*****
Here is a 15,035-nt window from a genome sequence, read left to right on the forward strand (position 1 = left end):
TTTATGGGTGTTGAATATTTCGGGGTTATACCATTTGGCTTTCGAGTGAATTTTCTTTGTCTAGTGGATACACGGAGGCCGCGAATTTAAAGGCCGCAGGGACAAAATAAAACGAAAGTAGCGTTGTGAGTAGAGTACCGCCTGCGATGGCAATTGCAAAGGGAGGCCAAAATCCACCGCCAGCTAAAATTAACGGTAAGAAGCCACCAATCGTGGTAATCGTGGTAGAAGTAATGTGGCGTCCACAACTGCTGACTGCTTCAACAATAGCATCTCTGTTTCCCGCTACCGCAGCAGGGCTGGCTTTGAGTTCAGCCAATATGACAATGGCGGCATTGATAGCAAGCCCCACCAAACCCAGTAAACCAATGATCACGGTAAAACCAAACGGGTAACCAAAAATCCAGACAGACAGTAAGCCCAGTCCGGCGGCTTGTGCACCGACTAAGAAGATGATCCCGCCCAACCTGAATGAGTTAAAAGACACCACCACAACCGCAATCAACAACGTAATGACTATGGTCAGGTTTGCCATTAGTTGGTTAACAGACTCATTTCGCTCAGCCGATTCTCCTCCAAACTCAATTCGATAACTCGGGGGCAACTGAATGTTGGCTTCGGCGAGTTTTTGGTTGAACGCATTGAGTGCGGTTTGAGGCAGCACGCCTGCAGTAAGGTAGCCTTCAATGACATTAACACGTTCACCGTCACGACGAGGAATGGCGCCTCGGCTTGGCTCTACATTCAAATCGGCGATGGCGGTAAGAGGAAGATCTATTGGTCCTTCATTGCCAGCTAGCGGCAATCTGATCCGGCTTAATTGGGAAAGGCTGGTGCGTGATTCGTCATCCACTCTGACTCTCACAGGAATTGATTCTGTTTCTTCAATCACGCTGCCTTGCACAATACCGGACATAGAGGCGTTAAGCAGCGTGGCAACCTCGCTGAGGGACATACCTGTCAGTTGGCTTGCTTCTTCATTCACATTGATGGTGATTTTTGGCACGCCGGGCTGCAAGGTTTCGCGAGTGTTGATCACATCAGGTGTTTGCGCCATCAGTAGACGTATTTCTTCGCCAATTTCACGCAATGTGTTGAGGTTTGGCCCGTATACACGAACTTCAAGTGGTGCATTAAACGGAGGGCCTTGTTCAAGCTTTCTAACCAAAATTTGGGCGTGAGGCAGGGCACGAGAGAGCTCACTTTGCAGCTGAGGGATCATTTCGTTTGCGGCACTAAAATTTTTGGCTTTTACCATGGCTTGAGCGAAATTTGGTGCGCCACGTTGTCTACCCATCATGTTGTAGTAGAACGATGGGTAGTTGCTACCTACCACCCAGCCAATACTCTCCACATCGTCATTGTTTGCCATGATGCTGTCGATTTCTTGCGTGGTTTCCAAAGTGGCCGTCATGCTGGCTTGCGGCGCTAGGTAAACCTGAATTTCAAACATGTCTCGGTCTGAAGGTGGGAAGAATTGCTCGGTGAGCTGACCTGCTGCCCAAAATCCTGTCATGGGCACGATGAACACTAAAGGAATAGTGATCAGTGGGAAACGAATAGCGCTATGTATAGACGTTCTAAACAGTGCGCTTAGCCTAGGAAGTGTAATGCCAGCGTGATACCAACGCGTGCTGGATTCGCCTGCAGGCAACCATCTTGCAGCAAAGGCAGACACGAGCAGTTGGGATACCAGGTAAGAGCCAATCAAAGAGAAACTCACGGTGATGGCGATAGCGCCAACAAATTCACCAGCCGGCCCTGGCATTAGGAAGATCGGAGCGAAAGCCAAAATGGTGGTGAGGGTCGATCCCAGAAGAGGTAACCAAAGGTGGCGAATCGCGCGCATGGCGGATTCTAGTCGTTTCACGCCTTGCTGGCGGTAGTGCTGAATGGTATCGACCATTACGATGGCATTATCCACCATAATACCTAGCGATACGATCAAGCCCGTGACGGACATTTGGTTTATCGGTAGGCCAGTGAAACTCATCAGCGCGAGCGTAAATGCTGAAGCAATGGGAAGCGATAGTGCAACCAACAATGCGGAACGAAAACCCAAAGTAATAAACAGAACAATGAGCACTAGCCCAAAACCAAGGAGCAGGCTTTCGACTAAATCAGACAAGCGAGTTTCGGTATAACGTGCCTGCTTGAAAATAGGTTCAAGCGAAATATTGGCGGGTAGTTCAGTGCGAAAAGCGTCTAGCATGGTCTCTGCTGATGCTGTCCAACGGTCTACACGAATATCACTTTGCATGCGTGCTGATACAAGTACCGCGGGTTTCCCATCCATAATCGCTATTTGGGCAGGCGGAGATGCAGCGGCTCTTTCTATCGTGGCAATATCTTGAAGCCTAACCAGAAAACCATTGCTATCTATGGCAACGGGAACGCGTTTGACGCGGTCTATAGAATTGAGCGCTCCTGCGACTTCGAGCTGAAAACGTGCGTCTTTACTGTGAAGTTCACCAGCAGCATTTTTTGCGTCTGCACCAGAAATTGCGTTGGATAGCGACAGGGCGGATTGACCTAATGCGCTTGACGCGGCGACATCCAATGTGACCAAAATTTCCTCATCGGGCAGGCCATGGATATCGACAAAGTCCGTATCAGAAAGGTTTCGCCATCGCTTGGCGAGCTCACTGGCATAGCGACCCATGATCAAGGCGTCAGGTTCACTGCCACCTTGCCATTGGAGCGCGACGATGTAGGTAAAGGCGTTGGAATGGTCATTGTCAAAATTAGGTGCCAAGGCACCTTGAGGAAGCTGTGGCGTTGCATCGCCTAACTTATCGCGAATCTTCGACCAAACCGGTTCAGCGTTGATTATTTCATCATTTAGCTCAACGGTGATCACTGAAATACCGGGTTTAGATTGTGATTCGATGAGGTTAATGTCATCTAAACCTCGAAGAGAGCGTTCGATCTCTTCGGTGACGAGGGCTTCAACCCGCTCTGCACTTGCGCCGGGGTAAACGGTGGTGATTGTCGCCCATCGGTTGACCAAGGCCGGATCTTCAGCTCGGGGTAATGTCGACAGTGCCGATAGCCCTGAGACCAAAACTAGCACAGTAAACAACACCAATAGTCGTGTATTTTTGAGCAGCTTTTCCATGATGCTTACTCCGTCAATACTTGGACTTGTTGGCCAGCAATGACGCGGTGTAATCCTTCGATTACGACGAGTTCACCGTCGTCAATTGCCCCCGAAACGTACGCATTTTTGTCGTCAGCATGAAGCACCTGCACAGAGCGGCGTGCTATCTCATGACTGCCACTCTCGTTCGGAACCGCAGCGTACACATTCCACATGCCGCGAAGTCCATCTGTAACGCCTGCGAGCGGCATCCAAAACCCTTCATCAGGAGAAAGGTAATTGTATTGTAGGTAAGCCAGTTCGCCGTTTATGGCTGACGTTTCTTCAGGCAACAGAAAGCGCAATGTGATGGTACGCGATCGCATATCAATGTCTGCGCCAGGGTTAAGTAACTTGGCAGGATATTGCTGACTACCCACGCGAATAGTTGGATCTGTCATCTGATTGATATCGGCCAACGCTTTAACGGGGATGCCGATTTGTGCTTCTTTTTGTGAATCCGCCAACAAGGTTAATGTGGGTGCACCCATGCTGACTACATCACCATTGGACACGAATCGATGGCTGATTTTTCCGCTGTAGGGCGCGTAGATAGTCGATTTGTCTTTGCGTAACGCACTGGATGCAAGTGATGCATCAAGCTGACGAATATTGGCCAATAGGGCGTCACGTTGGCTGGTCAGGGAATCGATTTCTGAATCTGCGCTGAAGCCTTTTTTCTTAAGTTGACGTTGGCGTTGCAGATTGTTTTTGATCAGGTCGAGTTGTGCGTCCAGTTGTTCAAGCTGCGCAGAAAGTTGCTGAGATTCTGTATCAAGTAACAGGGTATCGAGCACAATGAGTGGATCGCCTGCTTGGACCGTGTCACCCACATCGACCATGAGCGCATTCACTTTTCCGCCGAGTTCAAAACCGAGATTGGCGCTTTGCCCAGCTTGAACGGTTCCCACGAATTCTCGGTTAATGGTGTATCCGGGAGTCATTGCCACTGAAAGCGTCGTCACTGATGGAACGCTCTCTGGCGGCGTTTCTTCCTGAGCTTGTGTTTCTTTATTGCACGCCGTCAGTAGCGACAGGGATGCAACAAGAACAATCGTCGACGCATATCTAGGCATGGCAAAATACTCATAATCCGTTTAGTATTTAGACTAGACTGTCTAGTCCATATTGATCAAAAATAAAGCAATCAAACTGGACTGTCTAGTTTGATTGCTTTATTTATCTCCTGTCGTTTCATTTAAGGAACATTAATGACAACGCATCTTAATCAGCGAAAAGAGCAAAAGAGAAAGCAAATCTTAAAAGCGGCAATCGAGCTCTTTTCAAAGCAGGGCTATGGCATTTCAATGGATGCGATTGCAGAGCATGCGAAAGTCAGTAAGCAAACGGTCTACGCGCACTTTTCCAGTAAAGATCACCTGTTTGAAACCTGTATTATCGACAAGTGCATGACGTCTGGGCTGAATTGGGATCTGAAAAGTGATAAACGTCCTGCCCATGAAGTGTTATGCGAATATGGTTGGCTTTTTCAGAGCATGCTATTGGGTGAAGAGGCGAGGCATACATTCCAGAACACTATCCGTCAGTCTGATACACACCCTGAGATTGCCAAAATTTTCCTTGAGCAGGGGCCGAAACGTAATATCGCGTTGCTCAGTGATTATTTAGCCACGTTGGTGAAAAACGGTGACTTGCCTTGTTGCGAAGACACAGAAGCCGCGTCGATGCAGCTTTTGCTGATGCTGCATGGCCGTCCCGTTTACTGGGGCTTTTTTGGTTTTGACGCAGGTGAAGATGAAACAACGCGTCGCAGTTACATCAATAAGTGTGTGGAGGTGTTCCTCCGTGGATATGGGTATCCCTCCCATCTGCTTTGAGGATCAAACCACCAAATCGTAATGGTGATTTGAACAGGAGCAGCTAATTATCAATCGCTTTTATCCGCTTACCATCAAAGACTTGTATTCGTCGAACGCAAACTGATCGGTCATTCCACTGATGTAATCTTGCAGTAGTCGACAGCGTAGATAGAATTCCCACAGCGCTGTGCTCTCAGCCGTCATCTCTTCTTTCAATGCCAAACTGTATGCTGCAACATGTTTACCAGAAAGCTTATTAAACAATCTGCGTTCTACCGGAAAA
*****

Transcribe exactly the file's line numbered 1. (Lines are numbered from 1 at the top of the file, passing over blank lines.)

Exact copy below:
Here is a 15,035-nt window from a genome sequence, read left to right on the forward strand (position 1 = left end):